Centers for Medicare & Medicaid Services (CMS), HHS.
This notice announces the November 9, 2016 publication of a funding opportunity providing up to $66.1 million available to support prevention activities and treatment services for health conditions related to the Zika virus. The funding opportunity solicited single source emergency applications for a cooperative agreement aimed at supporting prevention activities and treatment services for women (including pregnant women), children, and men adversely or potentially impacted by the Zika virus. Entities eligible to apply for this funding opportunity are states, territories, tribes or tribal organizations, with active or local transmission of the Zika virus, as confirmed by the Centers for Disease Control and Prevention (CDC). As of October 12, 2016, the CDC designated American Samoa, Puerto Rico, the U.S. Virgin Islands, and Florida as areas with laboratory-confirmed active or local Zika virus transmission. As such, this emergency funding opportunity is currently available to the territorial and state health departments in these areas.
The project period of performance for the Cooperative Agreement will be 36 months from the date of award.
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FOR FURTHER INFORMATION CONTACT:
Elizabeth Garbarczyk, 410-786-0426.
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The Zika Response and Preparedness Act (Pub. L. 114-223) provides $387,000,000 in funding to prevent, prepare for, and respond to the Zika virus. Of the funds appropriated by Public Law 114-223, Congress designated $75 million to support states, territories, tribes, or tribal organizations with active or local transmission cases of the Zika virus, as confirmed by the Centers for Disease Control and Prevention (CDC), to reimburse the costs of health care for health conditions related to the Zika virus not covered by private insurance. No less than $60 million of this funding is for territories with the highest rates of Zika transmission.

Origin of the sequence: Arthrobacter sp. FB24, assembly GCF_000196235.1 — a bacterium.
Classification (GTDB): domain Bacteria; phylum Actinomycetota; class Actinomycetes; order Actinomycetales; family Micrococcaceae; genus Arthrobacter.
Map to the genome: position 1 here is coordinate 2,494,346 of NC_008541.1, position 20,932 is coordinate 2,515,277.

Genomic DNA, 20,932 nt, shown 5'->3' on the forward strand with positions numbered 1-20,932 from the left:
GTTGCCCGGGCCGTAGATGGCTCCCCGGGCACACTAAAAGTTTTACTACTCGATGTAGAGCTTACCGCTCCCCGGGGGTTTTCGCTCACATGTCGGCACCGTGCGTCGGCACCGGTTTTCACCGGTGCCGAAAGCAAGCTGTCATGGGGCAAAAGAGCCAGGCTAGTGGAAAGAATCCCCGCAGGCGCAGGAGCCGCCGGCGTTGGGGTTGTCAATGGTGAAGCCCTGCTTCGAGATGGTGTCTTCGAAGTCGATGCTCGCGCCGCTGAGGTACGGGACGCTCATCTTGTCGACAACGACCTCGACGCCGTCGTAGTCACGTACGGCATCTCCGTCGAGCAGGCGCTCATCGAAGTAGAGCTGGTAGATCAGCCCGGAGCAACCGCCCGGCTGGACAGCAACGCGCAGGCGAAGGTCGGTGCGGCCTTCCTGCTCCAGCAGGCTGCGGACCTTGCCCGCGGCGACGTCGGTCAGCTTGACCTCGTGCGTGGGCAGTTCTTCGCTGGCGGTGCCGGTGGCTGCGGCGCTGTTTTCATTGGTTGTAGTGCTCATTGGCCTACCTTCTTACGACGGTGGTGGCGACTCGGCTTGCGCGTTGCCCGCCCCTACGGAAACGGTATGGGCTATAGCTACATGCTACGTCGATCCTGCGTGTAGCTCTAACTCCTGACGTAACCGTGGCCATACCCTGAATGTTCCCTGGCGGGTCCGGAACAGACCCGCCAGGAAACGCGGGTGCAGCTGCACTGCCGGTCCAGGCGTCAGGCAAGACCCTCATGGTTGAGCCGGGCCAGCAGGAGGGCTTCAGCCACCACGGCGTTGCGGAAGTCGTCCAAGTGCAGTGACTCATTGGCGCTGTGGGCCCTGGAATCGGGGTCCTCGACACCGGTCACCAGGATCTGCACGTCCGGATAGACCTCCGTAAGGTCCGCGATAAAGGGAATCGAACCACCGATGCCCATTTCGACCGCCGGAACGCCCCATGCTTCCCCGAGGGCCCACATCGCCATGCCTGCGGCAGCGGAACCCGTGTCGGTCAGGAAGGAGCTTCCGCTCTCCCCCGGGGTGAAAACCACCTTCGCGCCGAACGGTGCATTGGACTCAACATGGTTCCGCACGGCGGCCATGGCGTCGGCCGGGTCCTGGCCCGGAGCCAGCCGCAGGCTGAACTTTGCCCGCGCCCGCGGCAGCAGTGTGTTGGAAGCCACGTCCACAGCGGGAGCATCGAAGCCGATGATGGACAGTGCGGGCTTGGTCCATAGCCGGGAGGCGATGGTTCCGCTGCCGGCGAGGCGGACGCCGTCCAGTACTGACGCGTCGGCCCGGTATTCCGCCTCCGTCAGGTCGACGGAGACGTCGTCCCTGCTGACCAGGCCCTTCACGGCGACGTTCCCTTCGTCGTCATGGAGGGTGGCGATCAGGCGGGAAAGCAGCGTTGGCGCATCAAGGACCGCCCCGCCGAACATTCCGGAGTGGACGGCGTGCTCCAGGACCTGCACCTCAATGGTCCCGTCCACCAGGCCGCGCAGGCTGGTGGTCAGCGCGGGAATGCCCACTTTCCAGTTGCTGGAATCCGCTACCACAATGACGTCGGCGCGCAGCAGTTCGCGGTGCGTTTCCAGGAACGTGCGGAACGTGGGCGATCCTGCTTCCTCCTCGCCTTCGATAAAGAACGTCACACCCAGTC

II. Provisions of the Notice
In accordance with the Zika Response and Preparedness Act (Pub. L. 114-223), entities eligible to apply for this funding opportunity include states, territories, tribes or tribal organizations with active or local transmission of the Zika virus, as confirmed by the Centers for Disease Control and Prevention (CDC). As of October 12, 2016, the CDC reports that American Samoa, Puerto Rico, the U.S. Virgin Islands, and Florida are the only areas with laboratory-confirmed active or local transmission of the Zika virus, and therefore, these are the only territories and state eligible to receive funding as authorized under the legislation. Funding available under the “Zika Health Care Services Program” may be used to address the following four critical components of a comprehensive response to Zika. Applicant needs may vary and some applicants may not have unmet needs across each of the four areas. If approved by CMS, recipients may use grant funds for additional health care services for health conditions related to the Zika virus that are not listed in the following section.